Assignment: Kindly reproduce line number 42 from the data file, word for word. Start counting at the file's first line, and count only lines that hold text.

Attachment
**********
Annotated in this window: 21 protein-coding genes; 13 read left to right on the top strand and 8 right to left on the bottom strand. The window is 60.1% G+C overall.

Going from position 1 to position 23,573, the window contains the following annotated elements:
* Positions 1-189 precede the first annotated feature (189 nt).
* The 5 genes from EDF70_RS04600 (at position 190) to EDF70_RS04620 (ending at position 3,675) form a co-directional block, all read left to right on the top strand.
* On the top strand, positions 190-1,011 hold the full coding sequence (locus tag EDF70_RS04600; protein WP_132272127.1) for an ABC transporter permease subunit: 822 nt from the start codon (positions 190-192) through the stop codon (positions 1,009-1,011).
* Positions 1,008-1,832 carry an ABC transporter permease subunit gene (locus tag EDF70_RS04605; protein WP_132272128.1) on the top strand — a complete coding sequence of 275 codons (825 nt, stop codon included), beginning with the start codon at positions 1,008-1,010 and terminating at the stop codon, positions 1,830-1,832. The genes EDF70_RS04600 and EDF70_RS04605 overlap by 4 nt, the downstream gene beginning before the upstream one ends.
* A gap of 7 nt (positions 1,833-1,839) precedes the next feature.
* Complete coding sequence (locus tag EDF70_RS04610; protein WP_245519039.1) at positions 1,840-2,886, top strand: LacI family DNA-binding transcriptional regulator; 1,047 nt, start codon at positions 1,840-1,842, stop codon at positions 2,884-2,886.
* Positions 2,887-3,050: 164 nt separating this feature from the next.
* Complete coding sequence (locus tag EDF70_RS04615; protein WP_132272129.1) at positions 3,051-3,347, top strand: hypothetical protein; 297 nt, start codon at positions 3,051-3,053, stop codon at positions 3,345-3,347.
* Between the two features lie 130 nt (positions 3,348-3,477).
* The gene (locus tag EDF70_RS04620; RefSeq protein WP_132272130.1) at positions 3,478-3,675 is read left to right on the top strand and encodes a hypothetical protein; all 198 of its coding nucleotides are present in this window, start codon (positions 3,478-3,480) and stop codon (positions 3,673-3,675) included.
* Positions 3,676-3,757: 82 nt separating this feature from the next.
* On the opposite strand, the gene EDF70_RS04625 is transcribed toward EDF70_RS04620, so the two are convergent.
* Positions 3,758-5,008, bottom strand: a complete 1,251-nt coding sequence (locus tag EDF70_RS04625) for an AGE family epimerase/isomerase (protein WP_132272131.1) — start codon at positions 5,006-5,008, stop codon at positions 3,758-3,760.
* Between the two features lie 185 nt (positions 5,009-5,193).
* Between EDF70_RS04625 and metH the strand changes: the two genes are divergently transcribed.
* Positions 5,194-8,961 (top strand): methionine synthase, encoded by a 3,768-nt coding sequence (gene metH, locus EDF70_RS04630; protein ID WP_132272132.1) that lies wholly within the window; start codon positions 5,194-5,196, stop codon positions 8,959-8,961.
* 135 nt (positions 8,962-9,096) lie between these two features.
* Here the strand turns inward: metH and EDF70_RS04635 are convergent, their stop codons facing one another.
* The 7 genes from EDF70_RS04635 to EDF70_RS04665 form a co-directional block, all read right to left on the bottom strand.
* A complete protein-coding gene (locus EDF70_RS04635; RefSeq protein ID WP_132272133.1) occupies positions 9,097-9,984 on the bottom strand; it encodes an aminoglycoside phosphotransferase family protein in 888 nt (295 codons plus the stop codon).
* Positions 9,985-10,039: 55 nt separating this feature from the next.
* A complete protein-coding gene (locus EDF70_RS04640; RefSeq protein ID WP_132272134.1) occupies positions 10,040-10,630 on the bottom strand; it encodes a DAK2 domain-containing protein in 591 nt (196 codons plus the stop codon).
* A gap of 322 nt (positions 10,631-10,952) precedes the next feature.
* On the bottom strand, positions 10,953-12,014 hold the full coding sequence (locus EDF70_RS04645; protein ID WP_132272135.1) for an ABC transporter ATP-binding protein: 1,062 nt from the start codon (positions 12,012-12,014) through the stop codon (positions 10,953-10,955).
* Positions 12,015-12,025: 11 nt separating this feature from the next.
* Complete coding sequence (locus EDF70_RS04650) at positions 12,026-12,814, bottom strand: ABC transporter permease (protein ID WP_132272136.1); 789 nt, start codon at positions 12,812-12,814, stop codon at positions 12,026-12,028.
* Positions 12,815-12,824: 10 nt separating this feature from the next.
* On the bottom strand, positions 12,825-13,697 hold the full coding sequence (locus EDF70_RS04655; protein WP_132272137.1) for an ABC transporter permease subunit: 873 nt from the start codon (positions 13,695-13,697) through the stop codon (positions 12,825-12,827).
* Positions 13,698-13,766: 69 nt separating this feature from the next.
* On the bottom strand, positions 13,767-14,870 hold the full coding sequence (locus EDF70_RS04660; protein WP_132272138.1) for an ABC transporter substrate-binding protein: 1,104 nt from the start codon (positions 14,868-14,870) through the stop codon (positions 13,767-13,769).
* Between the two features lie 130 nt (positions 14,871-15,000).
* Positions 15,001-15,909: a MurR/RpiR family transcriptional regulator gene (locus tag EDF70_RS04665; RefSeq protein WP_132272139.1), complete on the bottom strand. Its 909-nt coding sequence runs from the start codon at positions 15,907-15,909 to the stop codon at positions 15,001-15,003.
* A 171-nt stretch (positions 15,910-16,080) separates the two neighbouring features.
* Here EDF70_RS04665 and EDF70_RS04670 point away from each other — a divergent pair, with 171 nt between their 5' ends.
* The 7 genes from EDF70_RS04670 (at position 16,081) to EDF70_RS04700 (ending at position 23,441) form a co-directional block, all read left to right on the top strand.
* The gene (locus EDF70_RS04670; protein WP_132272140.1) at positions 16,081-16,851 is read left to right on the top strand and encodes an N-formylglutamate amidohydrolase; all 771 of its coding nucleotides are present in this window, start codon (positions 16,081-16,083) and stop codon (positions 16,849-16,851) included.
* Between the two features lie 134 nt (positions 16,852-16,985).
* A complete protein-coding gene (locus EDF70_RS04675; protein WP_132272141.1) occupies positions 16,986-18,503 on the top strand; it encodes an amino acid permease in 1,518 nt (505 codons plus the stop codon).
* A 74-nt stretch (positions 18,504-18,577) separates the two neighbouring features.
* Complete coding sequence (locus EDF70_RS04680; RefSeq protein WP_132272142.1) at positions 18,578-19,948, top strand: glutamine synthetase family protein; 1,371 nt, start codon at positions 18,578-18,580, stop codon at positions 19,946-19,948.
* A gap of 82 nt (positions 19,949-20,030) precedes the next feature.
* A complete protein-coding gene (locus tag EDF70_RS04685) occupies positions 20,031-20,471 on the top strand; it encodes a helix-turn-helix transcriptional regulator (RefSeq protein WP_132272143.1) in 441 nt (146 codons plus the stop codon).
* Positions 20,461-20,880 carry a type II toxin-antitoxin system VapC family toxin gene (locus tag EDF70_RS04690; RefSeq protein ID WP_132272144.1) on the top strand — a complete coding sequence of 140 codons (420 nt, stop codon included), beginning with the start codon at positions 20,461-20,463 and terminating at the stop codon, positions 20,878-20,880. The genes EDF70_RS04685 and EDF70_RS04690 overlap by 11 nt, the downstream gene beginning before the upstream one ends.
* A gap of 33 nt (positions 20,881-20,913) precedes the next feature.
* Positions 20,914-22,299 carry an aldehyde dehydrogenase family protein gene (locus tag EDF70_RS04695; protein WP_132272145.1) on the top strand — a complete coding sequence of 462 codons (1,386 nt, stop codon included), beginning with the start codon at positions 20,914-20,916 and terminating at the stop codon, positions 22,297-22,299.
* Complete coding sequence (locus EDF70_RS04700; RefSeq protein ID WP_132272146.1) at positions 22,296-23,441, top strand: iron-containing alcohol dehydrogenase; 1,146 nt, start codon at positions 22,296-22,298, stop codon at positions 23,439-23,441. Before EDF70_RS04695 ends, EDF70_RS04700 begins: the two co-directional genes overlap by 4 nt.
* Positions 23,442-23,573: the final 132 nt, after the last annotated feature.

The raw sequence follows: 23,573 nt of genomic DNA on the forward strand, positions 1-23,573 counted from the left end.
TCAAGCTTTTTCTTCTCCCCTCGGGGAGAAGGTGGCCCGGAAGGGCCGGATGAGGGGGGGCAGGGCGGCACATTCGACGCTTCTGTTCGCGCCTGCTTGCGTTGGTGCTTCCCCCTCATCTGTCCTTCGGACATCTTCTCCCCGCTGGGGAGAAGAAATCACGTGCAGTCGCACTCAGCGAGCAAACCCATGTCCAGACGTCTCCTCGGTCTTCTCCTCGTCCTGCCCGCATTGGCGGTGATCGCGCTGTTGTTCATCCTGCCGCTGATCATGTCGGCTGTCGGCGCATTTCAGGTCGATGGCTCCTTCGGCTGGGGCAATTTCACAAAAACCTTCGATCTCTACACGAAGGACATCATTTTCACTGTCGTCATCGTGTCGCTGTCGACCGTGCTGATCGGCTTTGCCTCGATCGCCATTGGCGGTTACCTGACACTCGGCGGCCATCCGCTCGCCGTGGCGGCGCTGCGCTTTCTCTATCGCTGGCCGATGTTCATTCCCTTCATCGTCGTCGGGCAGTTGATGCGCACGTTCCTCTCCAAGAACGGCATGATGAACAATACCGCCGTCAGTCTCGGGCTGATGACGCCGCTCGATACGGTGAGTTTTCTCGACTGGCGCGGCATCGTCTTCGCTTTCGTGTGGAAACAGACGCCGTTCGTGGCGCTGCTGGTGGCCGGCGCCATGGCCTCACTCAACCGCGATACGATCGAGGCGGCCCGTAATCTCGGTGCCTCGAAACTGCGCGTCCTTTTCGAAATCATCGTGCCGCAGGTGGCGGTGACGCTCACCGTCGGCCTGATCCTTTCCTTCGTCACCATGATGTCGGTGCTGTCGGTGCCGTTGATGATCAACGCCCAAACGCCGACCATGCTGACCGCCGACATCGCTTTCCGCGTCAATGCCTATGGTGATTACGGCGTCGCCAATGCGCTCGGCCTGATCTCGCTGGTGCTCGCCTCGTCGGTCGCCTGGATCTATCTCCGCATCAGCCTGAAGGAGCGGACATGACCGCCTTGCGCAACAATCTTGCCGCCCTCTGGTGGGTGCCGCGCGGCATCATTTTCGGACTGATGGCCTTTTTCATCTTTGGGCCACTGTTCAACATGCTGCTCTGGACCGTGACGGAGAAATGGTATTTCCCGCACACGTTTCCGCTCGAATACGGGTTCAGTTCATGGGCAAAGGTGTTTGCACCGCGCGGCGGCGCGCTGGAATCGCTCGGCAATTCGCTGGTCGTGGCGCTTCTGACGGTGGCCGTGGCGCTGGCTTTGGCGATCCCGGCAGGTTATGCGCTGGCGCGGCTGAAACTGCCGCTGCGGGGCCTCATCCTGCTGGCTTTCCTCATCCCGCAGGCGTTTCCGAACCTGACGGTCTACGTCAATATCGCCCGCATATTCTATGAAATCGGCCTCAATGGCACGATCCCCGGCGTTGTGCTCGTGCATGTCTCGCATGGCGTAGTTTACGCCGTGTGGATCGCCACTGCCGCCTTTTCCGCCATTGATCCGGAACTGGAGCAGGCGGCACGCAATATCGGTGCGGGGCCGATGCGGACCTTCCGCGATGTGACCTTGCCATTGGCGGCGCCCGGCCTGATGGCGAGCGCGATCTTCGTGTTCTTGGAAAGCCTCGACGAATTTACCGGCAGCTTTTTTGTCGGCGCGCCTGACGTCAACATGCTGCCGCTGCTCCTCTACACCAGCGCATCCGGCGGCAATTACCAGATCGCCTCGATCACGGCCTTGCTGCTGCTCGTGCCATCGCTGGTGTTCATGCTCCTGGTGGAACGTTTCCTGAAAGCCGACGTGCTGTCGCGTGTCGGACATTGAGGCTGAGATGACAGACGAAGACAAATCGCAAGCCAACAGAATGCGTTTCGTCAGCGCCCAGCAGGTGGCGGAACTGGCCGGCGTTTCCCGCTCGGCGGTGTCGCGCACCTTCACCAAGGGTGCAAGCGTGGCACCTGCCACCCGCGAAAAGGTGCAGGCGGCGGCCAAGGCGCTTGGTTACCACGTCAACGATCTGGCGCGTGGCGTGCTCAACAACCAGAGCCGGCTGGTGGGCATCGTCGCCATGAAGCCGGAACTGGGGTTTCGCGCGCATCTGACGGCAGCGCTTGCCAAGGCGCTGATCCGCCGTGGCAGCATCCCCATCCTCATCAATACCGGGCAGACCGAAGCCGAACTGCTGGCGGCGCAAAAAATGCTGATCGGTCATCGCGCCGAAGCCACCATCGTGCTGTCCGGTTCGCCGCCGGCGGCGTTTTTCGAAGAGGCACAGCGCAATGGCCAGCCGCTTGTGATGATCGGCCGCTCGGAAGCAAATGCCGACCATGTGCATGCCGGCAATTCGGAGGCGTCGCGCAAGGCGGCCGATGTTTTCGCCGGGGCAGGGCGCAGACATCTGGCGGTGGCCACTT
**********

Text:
* Complete coding sequence (locus EDF70_RS04680; RefSeq protein WP_132272142.1) at positions 18,578-19,948, top strand: glutamine synthetase family protein; 1,371 nt, start codon at positions 18,578-18,580, stop codon at positions 19,946-19,948.